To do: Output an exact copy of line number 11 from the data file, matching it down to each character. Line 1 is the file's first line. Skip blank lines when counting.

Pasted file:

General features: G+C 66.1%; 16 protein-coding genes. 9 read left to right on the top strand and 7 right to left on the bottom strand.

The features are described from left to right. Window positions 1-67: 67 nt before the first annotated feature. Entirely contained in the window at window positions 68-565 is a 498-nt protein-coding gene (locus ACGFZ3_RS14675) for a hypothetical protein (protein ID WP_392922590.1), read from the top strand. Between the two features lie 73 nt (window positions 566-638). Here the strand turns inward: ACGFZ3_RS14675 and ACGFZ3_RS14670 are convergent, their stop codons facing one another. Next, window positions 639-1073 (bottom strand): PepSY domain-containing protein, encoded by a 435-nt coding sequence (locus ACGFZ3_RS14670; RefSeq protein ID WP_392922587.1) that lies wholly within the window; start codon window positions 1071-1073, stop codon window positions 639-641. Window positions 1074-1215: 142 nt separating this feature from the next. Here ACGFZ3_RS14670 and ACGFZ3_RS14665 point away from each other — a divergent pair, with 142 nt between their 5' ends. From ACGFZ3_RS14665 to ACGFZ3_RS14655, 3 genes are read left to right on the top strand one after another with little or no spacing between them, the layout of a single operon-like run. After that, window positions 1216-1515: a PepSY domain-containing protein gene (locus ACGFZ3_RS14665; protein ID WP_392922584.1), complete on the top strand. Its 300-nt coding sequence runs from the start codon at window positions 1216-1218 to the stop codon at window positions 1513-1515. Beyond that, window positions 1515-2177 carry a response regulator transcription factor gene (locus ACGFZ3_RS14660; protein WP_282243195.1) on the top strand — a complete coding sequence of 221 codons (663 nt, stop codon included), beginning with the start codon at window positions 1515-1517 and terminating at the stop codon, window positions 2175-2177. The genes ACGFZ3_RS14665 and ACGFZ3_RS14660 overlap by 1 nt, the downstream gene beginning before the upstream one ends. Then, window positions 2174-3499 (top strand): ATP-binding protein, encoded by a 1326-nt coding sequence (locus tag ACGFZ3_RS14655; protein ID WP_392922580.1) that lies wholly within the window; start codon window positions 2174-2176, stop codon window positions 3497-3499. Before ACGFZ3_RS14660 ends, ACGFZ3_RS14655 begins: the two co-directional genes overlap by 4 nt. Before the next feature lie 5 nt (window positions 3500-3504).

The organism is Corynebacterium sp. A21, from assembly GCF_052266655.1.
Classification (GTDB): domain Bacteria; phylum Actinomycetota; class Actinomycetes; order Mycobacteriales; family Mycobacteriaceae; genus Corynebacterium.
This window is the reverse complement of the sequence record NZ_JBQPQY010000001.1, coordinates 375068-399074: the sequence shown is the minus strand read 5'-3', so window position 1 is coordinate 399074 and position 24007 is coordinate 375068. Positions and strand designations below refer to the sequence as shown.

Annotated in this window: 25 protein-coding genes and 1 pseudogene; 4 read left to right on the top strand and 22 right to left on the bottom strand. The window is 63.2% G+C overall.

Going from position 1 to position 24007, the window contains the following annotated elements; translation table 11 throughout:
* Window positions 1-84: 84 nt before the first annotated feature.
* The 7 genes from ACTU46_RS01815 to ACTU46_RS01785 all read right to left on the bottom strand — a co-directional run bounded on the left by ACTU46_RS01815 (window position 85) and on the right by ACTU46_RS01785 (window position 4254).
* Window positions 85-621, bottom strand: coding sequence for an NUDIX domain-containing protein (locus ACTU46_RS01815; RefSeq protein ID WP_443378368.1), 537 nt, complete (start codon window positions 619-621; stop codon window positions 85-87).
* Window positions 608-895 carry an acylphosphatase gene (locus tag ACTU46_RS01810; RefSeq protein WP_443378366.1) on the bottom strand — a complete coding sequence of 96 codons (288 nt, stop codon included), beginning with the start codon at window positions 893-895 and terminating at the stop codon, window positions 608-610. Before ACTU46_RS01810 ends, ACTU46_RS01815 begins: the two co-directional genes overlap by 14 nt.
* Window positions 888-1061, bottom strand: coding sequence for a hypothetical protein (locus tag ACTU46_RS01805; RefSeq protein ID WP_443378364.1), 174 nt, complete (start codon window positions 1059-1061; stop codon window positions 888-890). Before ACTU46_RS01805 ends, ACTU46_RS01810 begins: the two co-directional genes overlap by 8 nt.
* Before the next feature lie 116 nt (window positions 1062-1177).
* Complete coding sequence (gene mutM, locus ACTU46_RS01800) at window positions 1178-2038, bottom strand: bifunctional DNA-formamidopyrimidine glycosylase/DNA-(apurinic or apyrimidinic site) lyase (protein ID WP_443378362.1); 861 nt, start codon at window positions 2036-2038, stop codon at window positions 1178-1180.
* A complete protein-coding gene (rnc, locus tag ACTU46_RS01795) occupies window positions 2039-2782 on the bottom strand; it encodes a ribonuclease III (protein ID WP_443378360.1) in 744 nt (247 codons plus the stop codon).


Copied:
* Window positions 608-895 carry an acylphosphatase gene (locus tag ACTU46_RS01810; RefSeq protein WP_443378366.1) on the bottom strand — a complete coding sequence of 96 codons (288 nt, stop codon included), beginning with the start codon at window positions 893-895 and terminating at the stop codon, window positions 608-610. Before ACTU46_RS01810 ends, ACTU46_RS01815 begins: the two co-directional genes overlap by 14 nt.